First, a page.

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Four Common Challenges in Online Therapy and How to Overcome Them

Posted on: April 29, 2020

By Haim Weinberg, PhD & Arnon Rolnick, PhD

The current COVID-19 crisis abruptly changed the world—including the therapy world. Colleagues who have never thought about online therapy had to move online quickly and without enough preparation.  Moving from the office circle to the screen requires new knowledge and training.  This article offers creative yet practical solutions to help therapists overcome the main obstacles that exist when we work online with patients in video communication.

Four Common Challenges in Online Therapy and How to Overcome Them

 

 

 

 

 

 

 

 

 

 

First, we must consider the legal and ethical guidelines: The boundaries on the Internet are loose and confidentiality and privacy are never guaranteed. Never assume that you can keep the same confidentiality as in your office or agency and don’t forget to take measures to protect your client. You should know the law and ethical considerations about telehealth for the country (or State) in which you practice.

Online therapy is not the same as in-person therapy; however, this does not mean that we cannot help our clients online. We can reach good results in online therapy, and contemporary research is finding positive therapeutic outcomes of online treatment (Dunstan & Tooth, 2012). What are the main obstacles that we should take into consideration and compensate for when we shift our practice to the screen? We can count four main difficulties:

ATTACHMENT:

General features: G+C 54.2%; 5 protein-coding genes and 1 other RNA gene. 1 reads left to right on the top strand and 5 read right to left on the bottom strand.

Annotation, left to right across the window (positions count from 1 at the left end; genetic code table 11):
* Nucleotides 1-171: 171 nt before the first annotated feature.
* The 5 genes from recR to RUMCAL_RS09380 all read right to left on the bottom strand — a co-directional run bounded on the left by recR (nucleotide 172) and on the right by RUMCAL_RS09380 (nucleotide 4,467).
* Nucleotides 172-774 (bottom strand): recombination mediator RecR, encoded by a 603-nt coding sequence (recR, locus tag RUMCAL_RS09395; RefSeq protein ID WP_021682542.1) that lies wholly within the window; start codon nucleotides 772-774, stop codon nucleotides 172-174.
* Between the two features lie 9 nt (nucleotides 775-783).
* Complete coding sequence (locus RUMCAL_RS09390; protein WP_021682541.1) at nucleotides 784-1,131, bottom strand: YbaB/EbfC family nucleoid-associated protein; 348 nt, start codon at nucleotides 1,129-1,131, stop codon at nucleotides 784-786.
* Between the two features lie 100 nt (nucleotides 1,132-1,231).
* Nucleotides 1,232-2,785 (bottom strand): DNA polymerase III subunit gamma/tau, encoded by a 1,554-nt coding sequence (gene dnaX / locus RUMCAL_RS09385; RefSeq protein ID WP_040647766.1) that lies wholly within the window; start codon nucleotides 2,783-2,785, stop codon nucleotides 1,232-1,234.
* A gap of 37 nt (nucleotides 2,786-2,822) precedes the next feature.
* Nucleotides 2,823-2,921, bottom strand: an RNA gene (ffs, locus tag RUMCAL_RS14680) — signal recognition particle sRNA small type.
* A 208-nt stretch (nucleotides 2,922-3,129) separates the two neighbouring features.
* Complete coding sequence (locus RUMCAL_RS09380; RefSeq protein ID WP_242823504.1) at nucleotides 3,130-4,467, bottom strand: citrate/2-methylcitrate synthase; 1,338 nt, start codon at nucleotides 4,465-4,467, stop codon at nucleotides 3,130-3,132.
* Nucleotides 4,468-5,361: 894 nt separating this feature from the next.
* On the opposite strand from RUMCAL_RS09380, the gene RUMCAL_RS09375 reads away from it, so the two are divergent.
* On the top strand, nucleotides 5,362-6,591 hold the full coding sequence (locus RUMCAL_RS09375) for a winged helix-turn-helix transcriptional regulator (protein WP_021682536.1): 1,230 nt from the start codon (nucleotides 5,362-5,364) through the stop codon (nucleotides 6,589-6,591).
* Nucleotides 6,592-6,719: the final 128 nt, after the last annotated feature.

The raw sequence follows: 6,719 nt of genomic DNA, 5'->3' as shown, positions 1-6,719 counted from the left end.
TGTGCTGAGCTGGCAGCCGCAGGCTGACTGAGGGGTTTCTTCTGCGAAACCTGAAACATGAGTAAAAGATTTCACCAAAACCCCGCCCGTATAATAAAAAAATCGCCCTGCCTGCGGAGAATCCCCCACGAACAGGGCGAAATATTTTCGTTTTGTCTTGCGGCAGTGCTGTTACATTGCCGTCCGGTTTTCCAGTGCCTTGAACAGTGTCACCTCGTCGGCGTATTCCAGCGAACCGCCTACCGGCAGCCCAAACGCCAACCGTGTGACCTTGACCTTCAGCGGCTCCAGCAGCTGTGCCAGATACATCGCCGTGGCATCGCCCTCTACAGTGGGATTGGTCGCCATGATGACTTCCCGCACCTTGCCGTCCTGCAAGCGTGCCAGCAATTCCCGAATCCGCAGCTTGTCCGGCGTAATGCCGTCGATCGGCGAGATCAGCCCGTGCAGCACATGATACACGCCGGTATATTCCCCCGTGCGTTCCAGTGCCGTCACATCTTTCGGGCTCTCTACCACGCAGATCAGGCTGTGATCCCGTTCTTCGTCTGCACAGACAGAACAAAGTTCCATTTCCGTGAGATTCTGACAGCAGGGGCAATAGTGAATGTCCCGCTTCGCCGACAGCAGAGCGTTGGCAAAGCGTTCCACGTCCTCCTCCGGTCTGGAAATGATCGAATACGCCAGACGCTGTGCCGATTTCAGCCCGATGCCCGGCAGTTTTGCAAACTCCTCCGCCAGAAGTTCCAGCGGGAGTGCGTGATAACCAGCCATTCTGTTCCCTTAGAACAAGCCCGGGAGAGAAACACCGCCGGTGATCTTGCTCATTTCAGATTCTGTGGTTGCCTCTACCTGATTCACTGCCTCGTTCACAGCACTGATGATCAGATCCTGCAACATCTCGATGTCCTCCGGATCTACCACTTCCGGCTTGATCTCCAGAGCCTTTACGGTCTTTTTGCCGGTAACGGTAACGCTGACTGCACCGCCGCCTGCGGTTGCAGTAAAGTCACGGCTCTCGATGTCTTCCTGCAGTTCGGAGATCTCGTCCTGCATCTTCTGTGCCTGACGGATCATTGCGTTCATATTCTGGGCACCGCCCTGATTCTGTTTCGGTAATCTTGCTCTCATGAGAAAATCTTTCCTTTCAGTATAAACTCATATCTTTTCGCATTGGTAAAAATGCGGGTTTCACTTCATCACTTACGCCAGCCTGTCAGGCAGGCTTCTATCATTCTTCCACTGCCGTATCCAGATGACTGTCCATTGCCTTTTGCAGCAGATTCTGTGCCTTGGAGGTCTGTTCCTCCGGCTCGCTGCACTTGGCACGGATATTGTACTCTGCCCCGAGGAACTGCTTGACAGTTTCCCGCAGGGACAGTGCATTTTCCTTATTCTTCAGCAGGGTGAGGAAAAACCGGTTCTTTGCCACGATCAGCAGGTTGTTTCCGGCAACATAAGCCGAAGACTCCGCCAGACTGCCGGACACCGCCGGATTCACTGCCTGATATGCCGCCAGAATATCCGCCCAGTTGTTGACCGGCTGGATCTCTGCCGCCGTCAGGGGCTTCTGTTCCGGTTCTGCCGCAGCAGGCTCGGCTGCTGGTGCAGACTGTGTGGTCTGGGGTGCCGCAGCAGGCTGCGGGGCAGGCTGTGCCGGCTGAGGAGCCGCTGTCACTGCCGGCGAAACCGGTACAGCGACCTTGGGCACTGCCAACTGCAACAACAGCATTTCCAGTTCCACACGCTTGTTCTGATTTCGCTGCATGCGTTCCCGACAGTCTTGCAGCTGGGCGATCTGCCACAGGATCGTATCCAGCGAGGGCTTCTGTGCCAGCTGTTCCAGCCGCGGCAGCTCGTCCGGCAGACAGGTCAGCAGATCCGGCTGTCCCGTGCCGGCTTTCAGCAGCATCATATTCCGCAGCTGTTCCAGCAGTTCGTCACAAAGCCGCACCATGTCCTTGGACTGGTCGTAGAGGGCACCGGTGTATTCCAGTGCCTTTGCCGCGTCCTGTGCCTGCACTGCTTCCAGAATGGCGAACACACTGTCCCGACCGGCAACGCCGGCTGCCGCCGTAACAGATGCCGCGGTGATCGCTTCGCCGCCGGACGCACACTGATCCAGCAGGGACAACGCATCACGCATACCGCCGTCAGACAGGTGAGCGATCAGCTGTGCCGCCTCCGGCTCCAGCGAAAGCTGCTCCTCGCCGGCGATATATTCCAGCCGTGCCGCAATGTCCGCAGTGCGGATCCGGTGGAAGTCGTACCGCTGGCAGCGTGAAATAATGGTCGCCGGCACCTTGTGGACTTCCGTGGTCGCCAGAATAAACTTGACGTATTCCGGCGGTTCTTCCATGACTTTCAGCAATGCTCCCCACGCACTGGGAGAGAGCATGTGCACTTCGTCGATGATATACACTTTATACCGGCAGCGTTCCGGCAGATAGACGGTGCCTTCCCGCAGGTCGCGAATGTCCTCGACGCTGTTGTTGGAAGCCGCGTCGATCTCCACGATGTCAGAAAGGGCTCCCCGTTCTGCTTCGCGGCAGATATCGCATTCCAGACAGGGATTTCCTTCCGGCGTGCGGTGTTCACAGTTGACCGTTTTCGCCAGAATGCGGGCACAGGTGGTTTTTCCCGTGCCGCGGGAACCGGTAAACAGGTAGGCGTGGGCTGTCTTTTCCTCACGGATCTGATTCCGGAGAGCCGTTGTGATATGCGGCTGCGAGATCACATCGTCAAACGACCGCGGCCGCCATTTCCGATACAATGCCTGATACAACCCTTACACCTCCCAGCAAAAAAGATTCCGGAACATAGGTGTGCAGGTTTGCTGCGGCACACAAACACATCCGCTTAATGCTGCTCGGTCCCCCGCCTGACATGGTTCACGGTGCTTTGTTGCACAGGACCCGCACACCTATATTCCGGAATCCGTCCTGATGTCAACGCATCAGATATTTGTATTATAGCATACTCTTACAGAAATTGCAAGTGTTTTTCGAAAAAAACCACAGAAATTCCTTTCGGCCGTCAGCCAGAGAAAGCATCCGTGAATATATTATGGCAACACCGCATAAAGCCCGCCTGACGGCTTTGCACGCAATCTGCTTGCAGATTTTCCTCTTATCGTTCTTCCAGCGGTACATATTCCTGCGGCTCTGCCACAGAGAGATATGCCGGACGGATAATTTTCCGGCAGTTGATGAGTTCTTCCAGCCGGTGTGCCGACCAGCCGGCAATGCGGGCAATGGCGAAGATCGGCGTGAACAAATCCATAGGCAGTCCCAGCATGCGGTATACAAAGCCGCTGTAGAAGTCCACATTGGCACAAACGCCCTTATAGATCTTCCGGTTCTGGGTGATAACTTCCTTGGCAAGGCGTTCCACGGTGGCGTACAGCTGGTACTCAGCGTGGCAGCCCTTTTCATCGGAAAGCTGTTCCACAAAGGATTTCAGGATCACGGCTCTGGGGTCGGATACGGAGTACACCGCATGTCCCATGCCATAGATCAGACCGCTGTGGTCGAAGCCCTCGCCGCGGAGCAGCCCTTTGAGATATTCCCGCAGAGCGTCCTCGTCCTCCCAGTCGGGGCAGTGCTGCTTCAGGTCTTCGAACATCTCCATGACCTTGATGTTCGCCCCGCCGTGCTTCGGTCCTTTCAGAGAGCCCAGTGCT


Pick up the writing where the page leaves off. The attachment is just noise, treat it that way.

1. Losing control of the setting;
2. The disembodied environment;
3. The question of presence; and
4. The Dialogue of the patient with technology and the digital world.

Losing control of the settingLosing Control of the Setting 

The setting is a crucial aspect in dynamic and process-oriented therapy. Usually, the therapist has control over the setting: s/he chooses the decoration and furniture in the office, puts a tissue box in the middle of the circle, arranges for a calm music in the waiting room, etc. Taking care of the environment sends the message that we take care of the patients’ needs. It creates a holding environment. However, when we move to the screen, therapists cannot take care of the environment anymore, as we do not control the environments from which the patients connect. How do we compensate for this shortcoming?

The easiest solution is to instruct the patients to prepare a holding environment for themselves. It can be addressed simply by adding some items to your standard agreement. For example: “Please connect from a quiet room, with no interruptions, where your privacy is guaranteed.” One possible result of shifting the responsibility to the client might be that we encourage more adult coping skills and less regression. It can be an advantage or a disadvantage.

The disembodied environmentThe Disembodied Environment